My Blog__ MILK MUSIC: INTERVIEW WITH ALEX
March 09, 2011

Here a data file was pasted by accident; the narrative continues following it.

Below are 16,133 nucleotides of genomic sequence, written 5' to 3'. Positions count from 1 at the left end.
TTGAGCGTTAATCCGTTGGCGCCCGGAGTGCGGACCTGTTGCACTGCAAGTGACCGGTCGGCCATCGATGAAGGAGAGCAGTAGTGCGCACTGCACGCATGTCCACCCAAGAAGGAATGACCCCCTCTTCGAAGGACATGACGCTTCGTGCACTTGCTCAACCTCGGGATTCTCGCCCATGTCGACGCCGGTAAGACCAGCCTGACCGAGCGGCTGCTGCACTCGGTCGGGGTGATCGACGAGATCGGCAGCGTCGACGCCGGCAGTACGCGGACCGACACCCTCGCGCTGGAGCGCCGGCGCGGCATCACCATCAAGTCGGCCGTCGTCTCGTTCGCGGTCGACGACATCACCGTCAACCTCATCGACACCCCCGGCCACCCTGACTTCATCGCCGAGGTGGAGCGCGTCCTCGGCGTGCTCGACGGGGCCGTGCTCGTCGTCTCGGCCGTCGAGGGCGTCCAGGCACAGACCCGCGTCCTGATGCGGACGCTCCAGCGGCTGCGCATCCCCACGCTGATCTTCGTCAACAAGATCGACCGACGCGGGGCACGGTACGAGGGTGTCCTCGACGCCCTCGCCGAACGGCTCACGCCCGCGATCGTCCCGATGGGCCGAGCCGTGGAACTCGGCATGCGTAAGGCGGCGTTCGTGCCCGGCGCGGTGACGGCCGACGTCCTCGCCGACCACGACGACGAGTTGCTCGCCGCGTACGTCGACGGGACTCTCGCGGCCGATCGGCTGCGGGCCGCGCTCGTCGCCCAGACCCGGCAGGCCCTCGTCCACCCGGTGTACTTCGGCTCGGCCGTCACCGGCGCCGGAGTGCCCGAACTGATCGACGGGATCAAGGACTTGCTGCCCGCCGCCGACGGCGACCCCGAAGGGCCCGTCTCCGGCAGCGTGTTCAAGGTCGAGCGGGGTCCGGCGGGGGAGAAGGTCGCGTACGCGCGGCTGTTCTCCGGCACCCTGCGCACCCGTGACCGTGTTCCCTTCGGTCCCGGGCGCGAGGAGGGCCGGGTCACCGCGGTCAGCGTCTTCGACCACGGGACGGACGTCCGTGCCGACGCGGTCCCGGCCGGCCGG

The first time I saw Milk Music play was when our bands were playing together in their hometown of Olympia, Washington at Old School Pizza (an infamous hangout that serves slices by day and illegal punk shows by night). The place was packed. I was debilitated from our show in Portland the night before. When Milk Music started their set my ears perked at the first riff. The drumming was steadfast and simple, the bass was full-bodied and the guitar reminded me of something my teenage self would have listened to repeatedly while laying stoned on my bed. I peeled myself out from behind the merch table and cupped my head in my hands, perched behind an amp. I was transfixed. It felt good. Everything about Milk Music made me feel really good. So good in fact that I was too chicken to tell them how good I thought they really were. As we drove to Canada that night I couldn't get their songs out of my head. Fast-forward to a week later and I'm on Facebook. I notice that someone has posted a few photos from the show in Olympia. Three beers deep, bored and willful, I comment on a photo of Milk Music. "These guys are hot." The next day the singer/guitarist Alex Coxen, "liked" the comment. This opened the flood gates for a very "un-Olympia" start to a very "Olympia" friendship. I decided to talk with Alex about Milk Music's LP Beyond Living, how he got into guitar and the business of independent music because everyone who reads my blog should know about the goodness of Milk Music. Where did you record your record Beyond Living and what was it like? Alex: We recorded with Capt Tripps in Olympia, Washington. He's got a bunch of great 60s and 70s gear stockpiled so you can record anything. It took a very long time [to record this album] and it broke me several times. There are versions of this [record] that no one will ever hear just because I wrote these songs and had to make them emotionally moving but it had to have the right balance of what was in my head for so long. It took time. Are you a perfectionist? Alex: Yes. I think most musicians are. Alex: I don't. The musicians you remember, maybe. What do you write songs about? Alex: What's inside my life. What's happening. Life music. I guess it's spiritual. No politics. I thought I heard you say the word "political" in the song "Fertile Ground". Alex: The line is "political angst will never flow in the dark where the real feelings grow". Are lyrics important? Alex: Yes, extremely. My own that is. There's a big lack of sincerity in music now and we're fighting that. When did you learn the guitar? Alex: When we started the band. Really? Alex: I had guitars before and knew a few chords, but that was it. I would just play and play until things clicked. It was fun. Joe [drummer in Milk Music] didn't know how to drum either. We would just play and play and then we would do something right and be like, "[That] was just like that Husker Du song" and we'd both understand one another. We also used to practice like twenty hours a week. It makes it extra cute that you dudes are brothers. Alex: So yeah, at some point after about six months it was like, "Hey, we learned how to be good!" We never did covers to get started. I liked writing music - the hooks. You guys are very good at the hooks. What has Milk Music been doing now that the record is out and everyone is paying attention? Alex: We have been stockpiling and saving all winter to take America. That happens in May. I can't afford underwear right now but you should see the new amp. We want [tour] to be good. We don't come from money, you know and this record cost us $4500 out of our own pockets. And you guys have had a lot of label interest but you refuse to sign to a label? Why? Alex: You wouldn't believe how many I've turned down. What's the point of having a record label in fucking 2011? Distribution? Alex: Yes, the distribution aspect is nice but we just need to re-think our business model. We have a legit business. It's wild. Explain. Alex: I will say that by selling and distributing the records ourselves we make enough profit to press the records better. Modern records tend to look like shit and I blame digital format but whatever. Take Nu Sensae for example, beautiful poster and layout. So we aren't trying to underground, you see. You are purist and you choose to suffer for your art, because how long will that last? Three or two more albums? I want to make it good. I want a family someday. If our business model doesn't fail us we will function as a band for a few more releases, that will get easier because the releases will start to pay for themselves then when we decide to cash out we will have like five to twelve thousand each because of LP sales. Do you consider Milk Music a band and a business? Yes, if we want to be strong on our own. Milk Music will be playing Chaos in Tejas in Austin, Texas this summer as a part of their North American wide tour. They are so punk they don't have a website where they post tour dates so you can just add Alex on Facebook (his alias is a secret so good luck).